As predicted, upon mitotic entry as the sister chromatids resolve, the trans sister contacts dropped by 2-fold (23.7 % in G2 to 9.8% in M). In G phase, trans sister contacts should disappear as the daughter cell inherits only one labeled sister chromatid per homologous chromosome. Scs Hi-C showed the trans contacts were reduced to 2.7% in G1 phase, indicating that this technique can indeed enable mapping of sister chromatid interactions.

Figure 1: Schematic of Scs Hi-C a) Labeling of sister chromatids b) outline of scs Hi-C protocol. (From Mitter et al, 2020)


Conformations of sister chromatids at different phases of the cell-cycle

The authors go on to generate ScsHi-C maps that show TAD organization in the replicated chromosomes. In G2 phase, there are more trans sister chromatid contacts in comparison to the prometaphase TADs. This is in concordance with the fact that during interphase, replicated chromosomes contact each other to facilitate homology-dependent DNA repair and go on to disentangle as the cells proceed into mitosis. These trans sister chromatid contacts are highly structured and are enriched at the TAD boundaries. Cis sister contacts are enriched along the diagonal within the TADs mediating short range intra-molecular contacts. Trans sister contact frequency was used to define highly paired and unpaired TADs. Highly paired TADs are enriched for H3K27me3 marked facultative heterochromatin.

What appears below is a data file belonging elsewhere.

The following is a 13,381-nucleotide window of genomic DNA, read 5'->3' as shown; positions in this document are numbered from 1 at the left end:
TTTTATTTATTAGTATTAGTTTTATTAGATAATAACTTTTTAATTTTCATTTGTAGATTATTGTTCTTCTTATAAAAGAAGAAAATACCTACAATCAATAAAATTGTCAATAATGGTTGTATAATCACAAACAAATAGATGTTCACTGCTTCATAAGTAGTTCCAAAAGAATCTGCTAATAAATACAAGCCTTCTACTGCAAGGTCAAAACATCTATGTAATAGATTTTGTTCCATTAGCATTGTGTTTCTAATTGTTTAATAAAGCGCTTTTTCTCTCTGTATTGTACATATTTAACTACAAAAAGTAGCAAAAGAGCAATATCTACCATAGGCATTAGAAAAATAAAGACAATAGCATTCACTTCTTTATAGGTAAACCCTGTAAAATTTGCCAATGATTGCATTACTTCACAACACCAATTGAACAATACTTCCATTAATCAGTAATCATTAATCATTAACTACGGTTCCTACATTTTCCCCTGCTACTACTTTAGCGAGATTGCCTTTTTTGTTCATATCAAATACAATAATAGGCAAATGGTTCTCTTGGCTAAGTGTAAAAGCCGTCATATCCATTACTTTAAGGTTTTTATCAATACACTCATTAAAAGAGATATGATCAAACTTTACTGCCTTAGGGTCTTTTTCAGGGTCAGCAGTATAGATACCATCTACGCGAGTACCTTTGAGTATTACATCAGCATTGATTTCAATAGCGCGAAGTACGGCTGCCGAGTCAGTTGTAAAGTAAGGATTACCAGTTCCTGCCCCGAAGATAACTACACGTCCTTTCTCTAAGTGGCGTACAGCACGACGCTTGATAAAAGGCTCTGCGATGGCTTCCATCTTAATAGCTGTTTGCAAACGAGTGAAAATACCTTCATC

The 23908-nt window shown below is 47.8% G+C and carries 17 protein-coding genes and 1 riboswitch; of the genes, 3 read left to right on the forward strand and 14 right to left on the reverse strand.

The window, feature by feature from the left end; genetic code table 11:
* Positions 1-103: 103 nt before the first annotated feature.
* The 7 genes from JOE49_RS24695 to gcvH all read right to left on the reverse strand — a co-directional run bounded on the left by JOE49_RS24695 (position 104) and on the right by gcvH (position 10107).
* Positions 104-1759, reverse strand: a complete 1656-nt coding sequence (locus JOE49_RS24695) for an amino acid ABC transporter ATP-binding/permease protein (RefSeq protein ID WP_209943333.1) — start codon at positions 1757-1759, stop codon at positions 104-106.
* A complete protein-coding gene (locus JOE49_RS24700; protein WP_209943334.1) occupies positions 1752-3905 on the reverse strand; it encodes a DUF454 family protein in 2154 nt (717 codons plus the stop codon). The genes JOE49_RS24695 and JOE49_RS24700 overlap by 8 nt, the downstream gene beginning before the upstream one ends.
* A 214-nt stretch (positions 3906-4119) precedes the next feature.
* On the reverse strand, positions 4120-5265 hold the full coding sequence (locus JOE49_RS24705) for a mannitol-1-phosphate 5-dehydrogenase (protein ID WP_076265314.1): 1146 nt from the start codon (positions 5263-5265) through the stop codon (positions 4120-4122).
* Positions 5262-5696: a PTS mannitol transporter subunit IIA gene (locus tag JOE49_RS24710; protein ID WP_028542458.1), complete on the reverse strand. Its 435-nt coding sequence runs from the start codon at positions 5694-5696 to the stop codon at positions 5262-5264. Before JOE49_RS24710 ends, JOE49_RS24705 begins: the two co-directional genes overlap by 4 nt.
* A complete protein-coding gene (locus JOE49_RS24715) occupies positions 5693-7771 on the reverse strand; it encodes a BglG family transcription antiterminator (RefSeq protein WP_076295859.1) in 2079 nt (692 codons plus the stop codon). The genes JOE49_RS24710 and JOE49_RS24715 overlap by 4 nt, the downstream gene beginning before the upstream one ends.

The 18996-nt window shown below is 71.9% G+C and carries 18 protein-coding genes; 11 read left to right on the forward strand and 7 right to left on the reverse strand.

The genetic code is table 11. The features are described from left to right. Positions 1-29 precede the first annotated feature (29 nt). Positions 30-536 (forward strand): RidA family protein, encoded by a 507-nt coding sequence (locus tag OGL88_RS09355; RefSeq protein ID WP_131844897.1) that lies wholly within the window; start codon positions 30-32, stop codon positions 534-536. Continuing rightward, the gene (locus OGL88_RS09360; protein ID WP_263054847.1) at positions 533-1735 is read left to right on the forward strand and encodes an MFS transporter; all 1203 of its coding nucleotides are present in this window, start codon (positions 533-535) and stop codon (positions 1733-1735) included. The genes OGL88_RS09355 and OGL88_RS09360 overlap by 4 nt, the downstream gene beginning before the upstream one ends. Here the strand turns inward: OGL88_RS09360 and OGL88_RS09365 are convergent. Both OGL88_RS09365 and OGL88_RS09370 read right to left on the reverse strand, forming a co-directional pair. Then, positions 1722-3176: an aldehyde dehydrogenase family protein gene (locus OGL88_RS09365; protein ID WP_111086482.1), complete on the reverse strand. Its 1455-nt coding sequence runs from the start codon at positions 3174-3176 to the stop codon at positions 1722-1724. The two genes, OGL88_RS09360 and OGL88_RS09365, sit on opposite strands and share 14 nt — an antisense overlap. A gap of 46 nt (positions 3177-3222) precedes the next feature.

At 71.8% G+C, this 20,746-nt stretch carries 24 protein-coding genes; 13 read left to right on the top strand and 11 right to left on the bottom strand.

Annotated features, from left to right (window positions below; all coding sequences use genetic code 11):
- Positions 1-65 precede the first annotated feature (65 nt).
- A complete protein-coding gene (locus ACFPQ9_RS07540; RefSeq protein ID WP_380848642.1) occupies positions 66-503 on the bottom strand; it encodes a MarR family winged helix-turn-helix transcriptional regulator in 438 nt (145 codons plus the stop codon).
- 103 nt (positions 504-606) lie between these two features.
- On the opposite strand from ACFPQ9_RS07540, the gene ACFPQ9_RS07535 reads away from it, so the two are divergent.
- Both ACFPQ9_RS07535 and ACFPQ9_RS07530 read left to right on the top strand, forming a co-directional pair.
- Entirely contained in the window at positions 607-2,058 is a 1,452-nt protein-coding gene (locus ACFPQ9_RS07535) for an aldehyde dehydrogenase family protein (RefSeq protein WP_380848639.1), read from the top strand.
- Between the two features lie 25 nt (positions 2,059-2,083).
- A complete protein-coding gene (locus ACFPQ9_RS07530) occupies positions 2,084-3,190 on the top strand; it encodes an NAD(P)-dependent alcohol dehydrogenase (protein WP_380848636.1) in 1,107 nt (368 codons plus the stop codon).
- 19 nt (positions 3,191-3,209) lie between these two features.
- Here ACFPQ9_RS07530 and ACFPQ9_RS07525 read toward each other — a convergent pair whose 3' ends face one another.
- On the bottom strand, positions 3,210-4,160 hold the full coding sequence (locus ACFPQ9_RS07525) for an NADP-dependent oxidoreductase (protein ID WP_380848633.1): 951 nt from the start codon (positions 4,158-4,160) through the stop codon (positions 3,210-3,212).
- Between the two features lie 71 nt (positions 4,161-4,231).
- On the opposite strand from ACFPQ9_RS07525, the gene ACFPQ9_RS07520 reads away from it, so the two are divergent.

Molecular regulators of sister chromatid topologies

To study the role of two functionally distinct cohesin complexes 6,7,  cohesin that forms chromatin loops and cohesin responsible for sister chromatid cohesion, the cohesin loading factor that maintains cis-chromatin loops NIPBL and sister chromatid cohesion master regulator Soronin were depleted using auxin-inducible degron system at G2 phase. In NIPBL AID condition, cis sister contacts were substantially reduced but trans sister contacts were now abundant along the entire TADs and not so much at the boundaries. This indicates that this pool of cohesin is required for maintaining intra-chromatid loops, thereby separating sister chromatids at the TADs while locally enriching the chromatid cohesion at the TAD borders. On the other hand, Soronin AID results in reduction of trans sister contacts and loss of sister chromatid cohesion while the cis sister contacts remain comparable to the wild type cells. Thus, Soronin does not facilitate inter chromatid contacts but ensures that the sister chromatids are aligned during G2.